Dec 2010: Best books for iPhone Development is updated and expanded here. Some brilliant iPhone developer books are out now which are great for learning iPhone native app and web development, and handy references for existing Cocoa Touch experts. In this article I review several titles and give you my pick of the best for learning the native SDK and Objective-C programming:
iPhone in Action has very broad coverage of developing for the iPhone, and it introduces everything you need to know. The first third of the book covers web stuff - both how to revamp your existing website so it works great on both the desktop and iPhone, and also how to create iPhone specific web apps. Topics include design, CSS, iUI (the awesome library to make native looking web apps), graphics with webkit canvas, Dashcode, and debugging tips. The middle third of the book gets you started with native SDK development, starting with an overview of Objective-C and XCode, and then on to lots of good step by step tutorials for learning how to use Interface Builder and the different kinds of view controllers to create your GUI. The final third is an intro to important SDK programming topics including graphics, web interaction, SQLite databases, using the address book, etc. The book is invaluable for beginners because it shows you all the possibilities of both web and SDK and it introduces all the key topics - something no other single title does. Experts will want this title too for the detailed web development topics.
This fantastic book is an APress title, I don’t know how they do it but APress has great authors and every APress book I get is a home run. The book explains how to use the Cocoa SDK to write iPhone apps in very clear easy to digest steps. It has a lot more detail and an easier pace than ‘iPhone in Action’. View controllers are the most important part of the SDK to get to grips with, and they are the hardest to figure out. In this title we get 200 delicious pages devoted to them, compared to just 60 in ‘iPhone in Action’. ‘Beginning iPhone Development’ only covers the SDK and Interface Builder, so it has room for some useful SDK topics you won’t find written about elsewhere like UI’s that rotate to landscape mode and localization for different countries. This is the best book for learning native iPhone development.
Also on APress, this is _the_ book for learning and mastering Objective-C. Great writing, very easy to understand, and excellent as both a tutorial and reference. The authors assume you already know a little C syntax (from C, C++, Java, etc), so this is the key text for switchers. Still not figured out memory management retain counts and auto-release pools? Protocols, categories and inheritance a mystery? It’s all in this book. Recommended for all iPhone developers.
A great collection of recipes for using the SDK in the form ‘how to make my iPhone app do X’ format. These programming nuggets are lying on the page waiting for you to pinch ‘em and drop right into your own apps saving lots of time and giving you some great new ideas. Beginners and experts alike will learn many new tricks, everything is explained with clarity and brevity. For example after just 1 hour with this book I realized that my own app had buggy table views that I was able to easily fix using recipes from the book. Some of the recipes even mention undocumented APIs that allow neat UI details you’ve seen in Apple’s apps but otherwise couldn’t figure out how to do. This book should stay by any iPhone developers side.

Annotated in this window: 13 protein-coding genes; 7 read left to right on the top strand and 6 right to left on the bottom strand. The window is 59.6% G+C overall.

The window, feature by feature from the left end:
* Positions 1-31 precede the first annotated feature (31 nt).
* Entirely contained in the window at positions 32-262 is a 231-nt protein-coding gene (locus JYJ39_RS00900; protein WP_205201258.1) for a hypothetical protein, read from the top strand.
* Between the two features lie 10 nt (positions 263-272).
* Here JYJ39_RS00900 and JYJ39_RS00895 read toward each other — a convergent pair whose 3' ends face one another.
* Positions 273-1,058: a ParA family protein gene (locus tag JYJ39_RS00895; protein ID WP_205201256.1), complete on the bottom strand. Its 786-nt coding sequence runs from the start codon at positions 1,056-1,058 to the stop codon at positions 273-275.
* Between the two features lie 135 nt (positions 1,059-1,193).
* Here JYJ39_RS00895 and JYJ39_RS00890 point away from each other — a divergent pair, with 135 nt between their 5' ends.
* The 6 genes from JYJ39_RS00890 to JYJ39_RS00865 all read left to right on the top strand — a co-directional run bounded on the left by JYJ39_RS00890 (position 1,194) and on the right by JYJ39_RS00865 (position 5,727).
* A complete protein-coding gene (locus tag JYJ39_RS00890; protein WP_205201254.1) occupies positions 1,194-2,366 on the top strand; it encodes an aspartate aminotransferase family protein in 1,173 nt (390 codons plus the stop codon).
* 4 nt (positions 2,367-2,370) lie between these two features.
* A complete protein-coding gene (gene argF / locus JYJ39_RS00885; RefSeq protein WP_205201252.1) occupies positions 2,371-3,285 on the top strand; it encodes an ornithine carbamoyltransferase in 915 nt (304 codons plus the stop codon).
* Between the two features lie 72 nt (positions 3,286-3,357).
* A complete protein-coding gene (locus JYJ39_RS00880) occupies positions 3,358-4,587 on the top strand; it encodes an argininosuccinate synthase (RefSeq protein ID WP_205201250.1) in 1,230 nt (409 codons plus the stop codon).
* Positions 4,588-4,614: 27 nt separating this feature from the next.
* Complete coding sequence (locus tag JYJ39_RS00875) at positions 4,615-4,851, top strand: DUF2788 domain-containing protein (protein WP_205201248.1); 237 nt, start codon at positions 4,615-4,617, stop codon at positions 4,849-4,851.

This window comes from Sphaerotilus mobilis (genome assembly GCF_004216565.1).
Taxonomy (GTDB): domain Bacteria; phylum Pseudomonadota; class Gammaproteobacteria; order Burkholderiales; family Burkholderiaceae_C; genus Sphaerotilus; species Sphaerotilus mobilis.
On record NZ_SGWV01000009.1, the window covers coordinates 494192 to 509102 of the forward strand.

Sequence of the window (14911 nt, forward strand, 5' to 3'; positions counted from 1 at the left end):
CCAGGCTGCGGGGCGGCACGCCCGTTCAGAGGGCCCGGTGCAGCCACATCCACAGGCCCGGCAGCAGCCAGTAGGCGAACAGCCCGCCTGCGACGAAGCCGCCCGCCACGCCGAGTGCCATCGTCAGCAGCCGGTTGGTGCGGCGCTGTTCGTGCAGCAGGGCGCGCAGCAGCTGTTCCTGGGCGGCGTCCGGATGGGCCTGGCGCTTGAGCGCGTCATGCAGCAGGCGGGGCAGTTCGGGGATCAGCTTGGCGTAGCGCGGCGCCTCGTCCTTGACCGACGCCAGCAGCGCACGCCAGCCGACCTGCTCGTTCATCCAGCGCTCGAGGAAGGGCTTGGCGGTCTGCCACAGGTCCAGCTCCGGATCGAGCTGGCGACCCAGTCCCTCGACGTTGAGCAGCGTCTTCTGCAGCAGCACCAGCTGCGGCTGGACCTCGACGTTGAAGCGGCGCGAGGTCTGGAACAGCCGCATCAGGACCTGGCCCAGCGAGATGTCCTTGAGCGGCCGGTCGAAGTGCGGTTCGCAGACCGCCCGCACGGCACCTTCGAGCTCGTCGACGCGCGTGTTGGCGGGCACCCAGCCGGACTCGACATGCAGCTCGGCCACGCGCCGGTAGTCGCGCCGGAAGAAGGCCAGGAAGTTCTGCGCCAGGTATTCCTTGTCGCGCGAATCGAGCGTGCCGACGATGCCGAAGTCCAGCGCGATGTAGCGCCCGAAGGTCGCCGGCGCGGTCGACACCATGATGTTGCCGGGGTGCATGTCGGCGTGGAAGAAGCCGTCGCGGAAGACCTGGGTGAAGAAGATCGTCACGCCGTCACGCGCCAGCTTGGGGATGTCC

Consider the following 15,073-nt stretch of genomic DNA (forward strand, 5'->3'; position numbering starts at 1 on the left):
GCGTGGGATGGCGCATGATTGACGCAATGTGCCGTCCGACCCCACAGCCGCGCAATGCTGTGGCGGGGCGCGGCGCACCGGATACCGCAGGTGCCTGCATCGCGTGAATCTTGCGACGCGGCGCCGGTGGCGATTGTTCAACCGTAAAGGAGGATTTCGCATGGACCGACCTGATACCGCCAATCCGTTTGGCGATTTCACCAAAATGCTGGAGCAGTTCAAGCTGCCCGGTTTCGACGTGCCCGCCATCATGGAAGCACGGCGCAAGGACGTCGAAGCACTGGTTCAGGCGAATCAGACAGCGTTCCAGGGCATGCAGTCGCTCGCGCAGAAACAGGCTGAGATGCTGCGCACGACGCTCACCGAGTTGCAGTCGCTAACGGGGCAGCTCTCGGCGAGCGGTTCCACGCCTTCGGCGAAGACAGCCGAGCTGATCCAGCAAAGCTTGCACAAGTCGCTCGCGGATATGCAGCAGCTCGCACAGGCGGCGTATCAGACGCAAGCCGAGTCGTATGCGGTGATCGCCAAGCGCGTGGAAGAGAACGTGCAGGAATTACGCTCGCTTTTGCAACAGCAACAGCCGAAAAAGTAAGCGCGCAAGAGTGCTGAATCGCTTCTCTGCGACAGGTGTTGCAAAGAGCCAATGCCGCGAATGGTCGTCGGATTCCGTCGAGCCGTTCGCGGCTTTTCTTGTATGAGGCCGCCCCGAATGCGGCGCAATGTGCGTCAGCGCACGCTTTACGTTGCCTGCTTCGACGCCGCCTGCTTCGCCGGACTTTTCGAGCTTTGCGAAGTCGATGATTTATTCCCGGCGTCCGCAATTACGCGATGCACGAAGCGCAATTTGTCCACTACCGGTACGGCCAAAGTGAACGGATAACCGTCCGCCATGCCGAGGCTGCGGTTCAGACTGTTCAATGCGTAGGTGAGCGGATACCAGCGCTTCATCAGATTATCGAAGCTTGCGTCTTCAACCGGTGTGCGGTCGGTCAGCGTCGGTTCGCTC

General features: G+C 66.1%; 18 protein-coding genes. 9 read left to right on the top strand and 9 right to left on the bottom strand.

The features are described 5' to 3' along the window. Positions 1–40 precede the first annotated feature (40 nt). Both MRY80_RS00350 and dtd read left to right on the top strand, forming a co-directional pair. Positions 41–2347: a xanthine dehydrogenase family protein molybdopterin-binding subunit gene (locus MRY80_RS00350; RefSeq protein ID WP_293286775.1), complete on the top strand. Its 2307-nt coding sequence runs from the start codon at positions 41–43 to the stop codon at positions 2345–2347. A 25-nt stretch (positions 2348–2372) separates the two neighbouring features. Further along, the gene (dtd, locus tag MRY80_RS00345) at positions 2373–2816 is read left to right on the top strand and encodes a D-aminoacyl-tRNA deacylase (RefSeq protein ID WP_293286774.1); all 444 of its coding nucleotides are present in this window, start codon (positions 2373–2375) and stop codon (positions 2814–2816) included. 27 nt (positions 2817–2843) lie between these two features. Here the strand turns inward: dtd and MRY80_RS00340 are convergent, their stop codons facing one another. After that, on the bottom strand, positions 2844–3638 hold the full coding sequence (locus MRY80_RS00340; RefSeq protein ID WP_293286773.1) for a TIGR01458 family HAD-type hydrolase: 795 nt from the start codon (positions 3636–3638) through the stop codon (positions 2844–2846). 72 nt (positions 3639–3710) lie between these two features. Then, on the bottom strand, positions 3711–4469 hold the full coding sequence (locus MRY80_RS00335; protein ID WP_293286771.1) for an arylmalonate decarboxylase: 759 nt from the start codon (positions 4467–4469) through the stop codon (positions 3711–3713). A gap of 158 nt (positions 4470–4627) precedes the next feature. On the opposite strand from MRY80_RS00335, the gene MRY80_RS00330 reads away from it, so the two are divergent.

...and a few more
Here are some additional books you might find helpful
‘Learn C on the Mac’. If you’ve never programmed any C or C++ you might also want to check out this book, also on Apress. Some iPhone programming is done with are pure C APIs, eg SQLite, Quartz 2D Graphics, OpenGL, and there's also a lot of use of C structs throughout Cocoa. To use these you’ll have to get your C pointers syntax right, and of course Objective-C is a super set of C anyway, so brush up your C.
Programming in Objective-C. This comprehensive reference covers everything about the language, both the C and Objective-C parts.
Cocoa Programming for Mac OS X (third edition), Aaron Hillegass. OK, this isn’t an iPhone book, its a Mac programming book, and this is the book I learned Cocoa and Objective-C from before all the iPhone books came out! There’s a lot in common between iPhone development and Mac development, so if you are confused and want to read the basics explained with a different voice, this is somewhere you can turn. Let’s hope the author comes out with an iPhone version.
XCode Unleashed Fritz Anderson. New to Apple development means new to XCode, so if you want a book to help you make XCode bend to your will, this is where to turn. While you might not want to read 500 pages about an IDE, its good to have as a reference, for learning a few productivity tricks, and it includes lots of information on debugging, Shark and Instruments, source code control, unit testing, documenting your code, etc.
Apple’s Documentation. Of course you don’t need a review of Apple’s extensive and free documentation because you already read it all right? No? You got lost and gave up once you started trying to write your app? (I did at first.) With one or all of the books above to get you going, dip back into Apple's excellent documentation for lots more gory detail. Once you've got the hang of Cocoa and Objective-C you'll see that Apples documentation is excellent, and you'll be hitting command-option-shift-/ all the time in XCode. As well as all the API documentation, pay special attention to the Human Interface Guidelines, breaking these guidelines can get your app rejected.